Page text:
In an interview with NPR, Dr. Joao Ricardo de Almeida, a member of Brazil’s investigation team, notes that brain scans of babies born with suspected Zika-linked microcephaly have “profound abnormalities” and that they are “notably different than scans of other babies born with the same defect” [14]. The degree of damage caused by microcephaly means that these infants “are not going to be functional” and will “need care for the rest of their lives” says Ricardo de Almeida [14]. Along with microcephaly, additional effects noted through Zika-linked cases seem to be only be “the tip of the iceberg” says Dr. Albert Ko from Yale University since even children who appear healthy – with normal sized heads – may experience other neurological problems and future developmental delays [14].

Finally, there have also been reports that Zika virus may be connected to the autoimmune disorder Guillain Barré, which causes “ascending motor paralysis” and “interferes with the ability of nerves to function and survive” says Dr. Bruce Hirsch, an infectious disease specialist at North Shore University Hospital, in Manhasset, New York. Although this is a just an association at this point, more data is needed to prove a cause and effect, says Dr. Lee Norman, chief medical officer at the University of Kanas Hospital [9].



The alarming increase in birth defects, and possible paralysis, linked to the Zika virus has prompted drastic warnings to be issued by El Salvador health officials, who have advised all women of the reproductive age to delay pregnancy for two years, until 2018. Other countries like Colombia and Ecuador have also released the same advisory statement and advised women to avoid getting pregnant until more information has become available [15, 16].

The C.D.C. has advised pregnant Americans or women planning to become pregnant to avoid travel to these affected areas:

The Commonwealth of Puerto Rico, a U.S. territory; Barbados; Bolivia; Brazil; Cape Verde; Colombia; Ecuador; El Salvador; French Guiana; Guadeloupe; Guatemala; Guyana; Haiti; Honduras; Martinique; Mexico; Panama; Paraguay; Saint Martin; Samoa; Suriname; Venezuela, United States Virgin Islands and Dominican Republic. [17]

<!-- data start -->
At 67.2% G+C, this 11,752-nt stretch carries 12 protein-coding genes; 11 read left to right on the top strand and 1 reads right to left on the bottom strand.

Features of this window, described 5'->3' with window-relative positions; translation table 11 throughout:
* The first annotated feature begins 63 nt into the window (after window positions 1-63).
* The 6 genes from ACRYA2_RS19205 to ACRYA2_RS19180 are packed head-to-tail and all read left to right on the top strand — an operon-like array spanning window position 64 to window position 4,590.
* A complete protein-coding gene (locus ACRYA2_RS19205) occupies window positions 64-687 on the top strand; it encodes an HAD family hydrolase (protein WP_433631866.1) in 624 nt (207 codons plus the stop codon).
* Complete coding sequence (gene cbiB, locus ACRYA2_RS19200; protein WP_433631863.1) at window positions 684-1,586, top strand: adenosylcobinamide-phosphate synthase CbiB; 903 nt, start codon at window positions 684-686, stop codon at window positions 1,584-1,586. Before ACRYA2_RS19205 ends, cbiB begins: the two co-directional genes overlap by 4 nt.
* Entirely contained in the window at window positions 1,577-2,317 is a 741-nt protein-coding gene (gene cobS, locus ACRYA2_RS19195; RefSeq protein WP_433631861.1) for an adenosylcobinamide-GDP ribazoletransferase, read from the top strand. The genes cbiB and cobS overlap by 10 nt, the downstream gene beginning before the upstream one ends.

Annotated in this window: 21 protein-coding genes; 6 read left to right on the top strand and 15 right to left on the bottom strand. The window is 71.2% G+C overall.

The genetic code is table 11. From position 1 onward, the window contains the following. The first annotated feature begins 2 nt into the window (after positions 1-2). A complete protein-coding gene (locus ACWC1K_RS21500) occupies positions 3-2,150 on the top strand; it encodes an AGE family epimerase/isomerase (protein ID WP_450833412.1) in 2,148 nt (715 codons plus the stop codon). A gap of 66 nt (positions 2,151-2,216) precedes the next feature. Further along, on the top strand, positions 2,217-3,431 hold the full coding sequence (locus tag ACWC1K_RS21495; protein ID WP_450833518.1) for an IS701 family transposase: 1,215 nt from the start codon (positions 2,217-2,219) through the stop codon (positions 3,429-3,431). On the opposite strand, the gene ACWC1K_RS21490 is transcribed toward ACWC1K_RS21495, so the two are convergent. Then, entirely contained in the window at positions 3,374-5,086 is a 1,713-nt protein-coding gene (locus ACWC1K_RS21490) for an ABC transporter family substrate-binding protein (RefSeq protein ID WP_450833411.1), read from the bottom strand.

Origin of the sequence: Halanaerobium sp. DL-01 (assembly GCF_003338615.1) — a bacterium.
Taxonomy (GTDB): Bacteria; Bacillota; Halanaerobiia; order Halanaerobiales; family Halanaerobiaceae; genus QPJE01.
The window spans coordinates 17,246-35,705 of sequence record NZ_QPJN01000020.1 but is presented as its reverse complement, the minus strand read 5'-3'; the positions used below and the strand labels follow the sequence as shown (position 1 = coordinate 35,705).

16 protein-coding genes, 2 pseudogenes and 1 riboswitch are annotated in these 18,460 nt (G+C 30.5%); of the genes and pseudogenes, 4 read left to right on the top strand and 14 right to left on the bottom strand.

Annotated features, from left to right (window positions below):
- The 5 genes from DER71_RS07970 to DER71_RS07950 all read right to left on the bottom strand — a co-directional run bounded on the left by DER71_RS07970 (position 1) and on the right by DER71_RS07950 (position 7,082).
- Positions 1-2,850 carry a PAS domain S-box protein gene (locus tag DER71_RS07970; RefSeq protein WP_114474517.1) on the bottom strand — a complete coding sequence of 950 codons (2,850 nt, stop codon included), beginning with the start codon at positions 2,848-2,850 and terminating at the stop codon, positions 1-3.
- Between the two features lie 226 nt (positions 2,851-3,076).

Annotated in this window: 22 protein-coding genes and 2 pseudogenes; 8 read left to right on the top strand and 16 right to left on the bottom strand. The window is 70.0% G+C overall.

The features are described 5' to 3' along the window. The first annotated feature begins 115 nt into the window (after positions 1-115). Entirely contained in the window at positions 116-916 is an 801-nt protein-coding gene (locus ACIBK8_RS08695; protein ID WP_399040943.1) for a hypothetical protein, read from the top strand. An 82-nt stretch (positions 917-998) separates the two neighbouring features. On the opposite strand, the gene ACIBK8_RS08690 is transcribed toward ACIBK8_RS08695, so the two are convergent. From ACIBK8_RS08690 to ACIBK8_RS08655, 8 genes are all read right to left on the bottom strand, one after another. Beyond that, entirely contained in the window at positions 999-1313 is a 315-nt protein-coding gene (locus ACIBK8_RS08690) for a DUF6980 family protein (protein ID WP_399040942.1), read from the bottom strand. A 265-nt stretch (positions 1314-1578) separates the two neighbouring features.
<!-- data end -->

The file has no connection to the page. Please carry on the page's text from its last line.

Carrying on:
1.            Zika "spreading explosively," global health experts warn, in CBSNEWS. 2016: CBSNEWS.

2.            Lindmerier, C. WHO to convene an International Health Regulations Emergency Committee on Zika virus and observed increase in neurological disorders and neonatal malformations. 2016; Available from:

3.            Tavernise, S., Zika Virus ‘Spreading Explosively’ in Americas, W.H.O. Says, in New York Times. 2016: New York Times.

4.            Marcus, M.B., Zika virus raises new worry about paralysis, in CBSNEWS. 2016.

5.            The spread of Zika virus, in The Economist. 2016.

6.            Jr, D.G.M., Hawaii Baby With Brain Damage Is First U.S. Case Tied to Zika Virus, in New York Times. 2016.

7.            Romero, S., Reports of Zika-Linked Birth Defect Rise in Brazil, in New York Times. 2016.

8.            Welch, A., What you need to know about Zika virus, in CBSNEWS. 2016.

9.            Hawaii baby born with brain damage linked to Zika virus, in CBSNEWS. 2016.

10.          Cognlan, A., 4 million at risk of Zika infection as El Niño increases spread. 2016.

11.          Bogoch, I.I., et al., Anticipating the international spread of Zika virus from Brazil. The Lancet, 2016.

12.          Zika Virus: Fact Sheet. 2016  [cited 2016 Jan 31]; Available from:

13.          Hayes, E.B., Zika virus outside Africa. Emerg Infect Dis, 2009. 15(9): p. 1347-1350.

14.          Garcia-Navarro, L., Zika-Linked Brain Damage in Infants May be ‘Tip of the Iceberg’, in NPR. 2016.

15.          Ahmed, A., El Salvador’s Advice on Zika Virus: Don’t Have Babies. 2016.

16.          Mohney, G., El Salvador Advises Women to Avoid Pregnancy for 2 years Due to Zika Virus Outbreak. 2016.

17.          CDC adds 2 destinations to interim travel guidance related to Zika virus. Media Statement 2016  [cited 2016 Jan 26]; Available from: